The minimalist interior needed to be super-light and still offer comfortable accommodation for six guests in three cabins. “Thanks to the selection of materials and the innovative solutions of the interior decoration, delivering both function and aesthetics, we generated an ultra-light and super-performing yacht, perfectly suitable for cruising as well as for racing,” says Pininfarina. Key materials used include carbon fibre, wood and leather, creating a sporty atmosphere, reinforced by red accents in the furniture and red automotive-style seams on the upholstery. All of the accommodation is situated forward, including the master suite with double beds on either side. This area can be neatly converted into a sail storage room when the yacht is set up for regatta racing, since a giant skylight hatch gives direct access from the foredeck.
The choice of builder was vital to making this design work. Bergamo-based Persico Marine is known mainly for its racing boats and was founded on building lightweight moulded components, beginning with the shells and keels of the 1992 Italian America’s Cup entry Il Moro di Venezia. It has worked on some of the most demanding and gruelling yacht classes from TP52s and Mini-maxis to Volvo 65s and other America’s Cup challengers. “A large part of the carbon pieces for Tango were produced in Bergamo and moved to Savona by road,” says CEO Marcello Persico. Eight tonnes of composite were used and Persico reveals that the yard has decided to buy a new facility in Carrara for future Wally projects, such as the Wally 145 – scheduled for launch in 2019. This new shipyard is dedicated to superyachts, while all the racing projects will remain in Bergamo.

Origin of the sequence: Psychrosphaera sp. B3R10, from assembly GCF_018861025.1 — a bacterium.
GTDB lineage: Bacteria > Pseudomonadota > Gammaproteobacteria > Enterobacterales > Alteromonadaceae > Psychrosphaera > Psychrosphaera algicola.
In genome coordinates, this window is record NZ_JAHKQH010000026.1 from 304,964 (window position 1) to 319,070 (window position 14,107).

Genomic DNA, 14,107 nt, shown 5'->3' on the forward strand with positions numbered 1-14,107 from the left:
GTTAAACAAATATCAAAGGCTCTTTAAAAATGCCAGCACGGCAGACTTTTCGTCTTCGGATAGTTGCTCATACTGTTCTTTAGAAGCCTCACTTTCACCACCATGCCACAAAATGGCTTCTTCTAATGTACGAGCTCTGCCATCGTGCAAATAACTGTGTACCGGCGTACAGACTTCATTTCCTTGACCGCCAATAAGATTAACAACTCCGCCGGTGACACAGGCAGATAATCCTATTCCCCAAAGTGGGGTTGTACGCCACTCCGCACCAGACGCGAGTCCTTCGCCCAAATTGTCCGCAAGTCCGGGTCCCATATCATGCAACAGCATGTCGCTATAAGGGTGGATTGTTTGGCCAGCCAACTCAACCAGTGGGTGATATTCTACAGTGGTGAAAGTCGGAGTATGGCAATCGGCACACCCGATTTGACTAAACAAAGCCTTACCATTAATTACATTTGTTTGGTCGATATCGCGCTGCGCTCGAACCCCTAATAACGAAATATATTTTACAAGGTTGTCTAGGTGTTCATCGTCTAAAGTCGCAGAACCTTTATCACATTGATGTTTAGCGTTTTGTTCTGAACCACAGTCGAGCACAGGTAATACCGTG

As for Tango, her owner’s verdict is that she’s “sleek, quick, beautiful looking – and comfortable to cruise”. After extensive sea trials, she was ready just a few days before her debut in Monaco. She was in the Principality for only a couple of days, and she left quickly for extra training with the crew in preparation for her first official regatta, Les Voiles de Saint-Tropez, where she joined up with 14 other Wallys, including the three other Wallycentos, Open Season, Magic Carpet3 and Galateia.
In her regatta configuration, Tango has a crew of 24, and it seems that those extra days spent training and tuning the yacht were well used, since she won her first race in Saint-Tropez. Tango is a thing of beauty – but she’s also fast enough that you’ll be lucky to catch a glimpse.
The article was originally published in the June 2018 issue of Boat International.
Images: Carlo Borlenghi; Gilles Martin-Raget; Toni Meneguzzo